Report of Cirowtti Heard.
The Grand Lodge of Ancient Free
and Accepted Masons of Oregon opened
its sessions yesterday and heard the
pleasing report from James F. Robin
son, grand secretary, that the member
ship in the state had grown within the
year until an aggregate of 14,230 men
now are enrolled in the various lodges
in Oregon. This is an Increase of ap
proximately 1000 in the 12-month
Simultaneous with the Grand Lodge
meetings, the Order of Kastern Star
opened its sessions O'esterday and will
continue its meetings throughout the
week. This is the women's auxiliary
organization to the Masonic bodies.
W. C. Bristol, grand master, deliv
ered his annual address yesterday
morning. It was full of interest and
instruction and contained an ardent ap
peal to the Masons of Oregon to be lib
eral in their aid to their afflicted
brethren in the war-stricken countries
Committees Are -N amrd.
The grand master made the follow
ing committee appointments:
Jurisprudence John B. Cleland. Charles
E. Wolverton. Thomas M. Baldwin, William
E. Grace. Silas M. Voran.
Grievance and appeals William T.
WriRht. George H. Burnett. S. S. Spencer,
H. G. Barnea, Charles K. McKnight.
Foriirn correspoiidance 1. P. Mason.
Credentials James K. Kobinson, R. Gol
den. U. W. Sheahan.
Grand master's address John B, Cleland
W. T. Wright, IX P. Mason.
Necrology J. K. X. Bell, Charles W. Tal
ma;, H. L. Kuhl.
Keports of constituent lodges B. Van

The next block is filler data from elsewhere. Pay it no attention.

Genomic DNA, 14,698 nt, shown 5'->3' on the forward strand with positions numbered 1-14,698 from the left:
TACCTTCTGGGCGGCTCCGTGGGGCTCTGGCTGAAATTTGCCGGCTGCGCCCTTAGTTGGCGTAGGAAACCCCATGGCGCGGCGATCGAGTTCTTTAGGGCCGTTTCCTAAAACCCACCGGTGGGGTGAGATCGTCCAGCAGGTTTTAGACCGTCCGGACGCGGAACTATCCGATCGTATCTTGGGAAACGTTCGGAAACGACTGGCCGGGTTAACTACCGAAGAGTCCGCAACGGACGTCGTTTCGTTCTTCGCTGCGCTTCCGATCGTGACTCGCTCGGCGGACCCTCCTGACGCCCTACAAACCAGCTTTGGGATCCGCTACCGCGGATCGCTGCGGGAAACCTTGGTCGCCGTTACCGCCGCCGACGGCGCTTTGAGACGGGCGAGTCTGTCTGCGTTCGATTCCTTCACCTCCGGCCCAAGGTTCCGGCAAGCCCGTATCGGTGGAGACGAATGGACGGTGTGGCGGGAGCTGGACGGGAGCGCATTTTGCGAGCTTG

Dusen, Glen C. Niles, George S. Brown.
John T. Welch. H. Wayne Stanard.
Lispensatior.s and charters E, E. Kiddle,
S. S. Spencer, Lot I Pearce, Harley It.
Young. Don K. Meldrum.
Finance Char!es W. Telmase, Andy
Frits, Kobert Tucker, Sam R. Mosher. C. H.
March. A. E. Elder, Frank S. Balllie.
Records of constituent lodges J. c. More,
land, George Noble, S. A. Newberry, Jullen
Coblentz, A. Howard MeCJowan.
Mileage and expense M. r. Clifford, A. K.
Parker, J. K. Woodford. Morton S. Levy,
Arthur G. Means, H. K. Newell, W. H.
Viaitine; brethren George B. Moulton. R.
H. C. Wood. Kred W. Rusae'I. Sam Pam
burc. William LJovd.
Manx MMom Visit.
A large number of Masons residing in
Oregon but holding membership in
lodges outside the state and in foreign
countries were received and welcomed
at yesterday morning's meeting.
Last night the ball was filled with
uiwa Rtm V.:L f H
is -x l
(1) (Rleht to Left) Clyde Kvans, 1'ortlaad. Grand High Priest; S. S. Spencer,
Klicrnr, Urpatr Grand Hl-ch Prtrntt S. 91. Voran, Uacenr, Grand Kins
Slax Bollack, Orecvon City, l.rmil Scribe. IS) (Left to Kight) I). 1. Manol,
Alltnny, -rand Treaiinreri James K. Robinson, Portland, Grand Seeretaryj
J. t". II. Hlcbardson, Portland, Grand '. ot 11 1 V. O, llalnea. Portland,
Grand Orator. (.'!) (Left to Right J. J. Brouahton, I.aGrande, Grand Chap
inlnj Thomas M. Ifaldnln, Prineville. G. P. S. K. W. Settlenteler. Wood
burn, G. R. A. C. AV. It. Bilyeu, Albany. G. M. ltd. 4 (Left to Rightt
Thomaa Patterson. Halter City. G. M. :d George G. Itrotvn, Salem, G. M.
ti D. G. Tomaauii, Portland, Grand Sentinel.
members from various parts of the
state, while officials discoursed in
structively on ritualistic work.
An Important function in connection
with the Eastern Star's meetings yes
terday was the chapter of sorrow. Mrs.
K. Drake, of Portland, worthy matron
of Friendship chapter, delivered the ,
of power to the censorship board being
in compliance with the city charter and
state laws. Circuit Judge IDavls yes
terday sustained, this demurrer, thus
settling the case in favor of the city
and the board.
FILM CENSORSHIP LEGAL